Bhumisparsa Mudra Gautama Buddha Statue 23"
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Bhumisparsa Mudra Gautama Buddha Statue 23" Item #7n77

Materials: Lost Wax Method, Copper

Origin: Hand Made in Nepal

Tibetan Name: Shakya Tubba

Height: 23 inches

Width: 16.5 inches

Depth: 13 inches

Weight: 30 pounds

Price: $5965

Sale Price: $5368


This beautiful Shakyamuni Buddha statue is seated in dhyana asana or meditative pose.  In this position, the legs are crossed, closely locked with the soles of both feet visible.  Lord Buddha is wearing a beautiful detailed carved dhoti incised with floral motifs.  He is seated on a double lotus base also known as padmasana.

The Buddha Shakyamuni, at the moment of enlightenment, invoked the earth as witness, as indicated by the fingers of his right hand, which spread downward in bhumisparsha mudra, "the earth touching gesture".  As the Buddhist sutras narrate, the sun and moon stood still, and all the creatures of the world came to offer respect to the Supreme One who had broken through the boundaries of egocentric existence.  All Buddhist art celebrates this moment and leads the viewer toward the Buddha's experience of selfless and unsurpassed enlightenment.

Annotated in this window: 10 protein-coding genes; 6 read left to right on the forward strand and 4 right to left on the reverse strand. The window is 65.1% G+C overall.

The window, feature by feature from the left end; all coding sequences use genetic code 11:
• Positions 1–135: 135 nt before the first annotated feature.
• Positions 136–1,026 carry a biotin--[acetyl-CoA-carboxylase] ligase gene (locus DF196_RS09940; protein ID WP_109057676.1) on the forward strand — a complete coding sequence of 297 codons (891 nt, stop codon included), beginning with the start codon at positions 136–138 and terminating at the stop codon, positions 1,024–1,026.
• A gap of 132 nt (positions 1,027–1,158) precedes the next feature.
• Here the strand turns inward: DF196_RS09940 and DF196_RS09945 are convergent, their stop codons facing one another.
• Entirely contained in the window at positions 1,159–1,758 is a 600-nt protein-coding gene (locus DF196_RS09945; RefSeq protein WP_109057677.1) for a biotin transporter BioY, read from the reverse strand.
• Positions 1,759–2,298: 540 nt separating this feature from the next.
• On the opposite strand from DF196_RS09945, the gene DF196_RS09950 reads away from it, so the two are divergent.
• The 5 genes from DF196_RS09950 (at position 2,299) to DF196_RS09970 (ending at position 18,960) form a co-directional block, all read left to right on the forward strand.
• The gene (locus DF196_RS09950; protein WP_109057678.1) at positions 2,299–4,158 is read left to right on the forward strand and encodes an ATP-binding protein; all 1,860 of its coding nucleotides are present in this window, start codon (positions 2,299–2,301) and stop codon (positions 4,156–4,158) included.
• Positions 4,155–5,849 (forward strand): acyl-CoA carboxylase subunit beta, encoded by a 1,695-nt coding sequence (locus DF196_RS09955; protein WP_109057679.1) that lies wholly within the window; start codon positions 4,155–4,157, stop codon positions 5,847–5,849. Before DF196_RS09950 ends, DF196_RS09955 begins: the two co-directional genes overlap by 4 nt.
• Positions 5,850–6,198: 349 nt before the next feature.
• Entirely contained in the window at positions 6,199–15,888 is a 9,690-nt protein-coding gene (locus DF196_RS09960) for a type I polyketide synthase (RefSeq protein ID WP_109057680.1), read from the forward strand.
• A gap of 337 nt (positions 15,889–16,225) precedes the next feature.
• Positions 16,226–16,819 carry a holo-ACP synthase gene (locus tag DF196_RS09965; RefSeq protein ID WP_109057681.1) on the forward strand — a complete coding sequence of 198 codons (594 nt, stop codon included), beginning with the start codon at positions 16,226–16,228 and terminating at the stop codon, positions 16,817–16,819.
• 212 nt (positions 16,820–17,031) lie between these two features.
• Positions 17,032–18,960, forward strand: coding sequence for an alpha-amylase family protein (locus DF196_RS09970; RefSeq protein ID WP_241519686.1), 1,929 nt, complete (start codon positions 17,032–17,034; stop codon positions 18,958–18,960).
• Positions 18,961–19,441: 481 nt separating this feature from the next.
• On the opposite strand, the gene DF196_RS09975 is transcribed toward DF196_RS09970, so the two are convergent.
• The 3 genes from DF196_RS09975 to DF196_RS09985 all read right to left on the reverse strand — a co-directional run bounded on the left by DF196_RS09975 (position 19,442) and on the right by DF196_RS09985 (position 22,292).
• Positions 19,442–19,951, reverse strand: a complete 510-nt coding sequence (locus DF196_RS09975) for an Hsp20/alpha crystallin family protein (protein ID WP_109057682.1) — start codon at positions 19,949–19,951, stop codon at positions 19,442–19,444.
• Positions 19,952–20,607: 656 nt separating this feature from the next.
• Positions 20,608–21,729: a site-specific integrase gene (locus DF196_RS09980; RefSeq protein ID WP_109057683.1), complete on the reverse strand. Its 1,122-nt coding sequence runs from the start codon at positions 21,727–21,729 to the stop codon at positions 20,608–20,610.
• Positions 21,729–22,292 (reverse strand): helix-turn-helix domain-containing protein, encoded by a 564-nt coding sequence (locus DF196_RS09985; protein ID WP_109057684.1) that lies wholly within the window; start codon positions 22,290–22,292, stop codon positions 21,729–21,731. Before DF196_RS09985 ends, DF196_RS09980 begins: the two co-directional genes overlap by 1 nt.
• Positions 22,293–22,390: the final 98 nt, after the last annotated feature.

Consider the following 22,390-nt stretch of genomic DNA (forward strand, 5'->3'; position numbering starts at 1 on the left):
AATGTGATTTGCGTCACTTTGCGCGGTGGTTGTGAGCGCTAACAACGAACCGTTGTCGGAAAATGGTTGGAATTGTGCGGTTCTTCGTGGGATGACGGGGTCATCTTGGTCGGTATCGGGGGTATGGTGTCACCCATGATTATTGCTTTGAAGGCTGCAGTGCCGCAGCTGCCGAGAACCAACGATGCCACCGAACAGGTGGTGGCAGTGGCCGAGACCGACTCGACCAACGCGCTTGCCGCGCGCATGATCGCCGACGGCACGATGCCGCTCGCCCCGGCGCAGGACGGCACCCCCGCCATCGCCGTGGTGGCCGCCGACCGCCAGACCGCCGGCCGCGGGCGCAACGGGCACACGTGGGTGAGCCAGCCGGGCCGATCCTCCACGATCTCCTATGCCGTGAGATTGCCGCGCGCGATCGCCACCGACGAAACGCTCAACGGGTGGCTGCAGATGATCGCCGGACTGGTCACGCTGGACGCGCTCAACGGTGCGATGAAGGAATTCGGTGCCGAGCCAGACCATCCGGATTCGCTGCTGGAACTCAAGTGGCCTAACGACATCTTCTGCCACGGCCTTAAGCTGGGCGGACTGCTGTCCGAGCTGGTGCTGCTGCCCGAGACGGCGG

Located on the lower backside of the statue you will find a wheel emblem also known as a chakra a symbol of absolute completeness.

The first humanlike representations of the Buddha are said to have been drawn on canvas from rays of golden light emanating from his body.  Later Buddhist art pictured the Buddha in numerous manifestations, but always as a model of human potential, never as a historically identifiable person. All forms of the Buddha, however, are commonly shown seated on a lotus throne (as seen here), a symbol of the mind's transcendent nature.  As a lotus rises from the mud to bloom unsoiled in open space, so too does the mind rise through the discord of its own experience to blossom in the boundlessness of unconditional awareness.

"Be a light unto yourself," Buddha Shakyamuni declared at the end of his life.  Become a Buddha, an awakened being, he urged, but never a blind follower of tradition.

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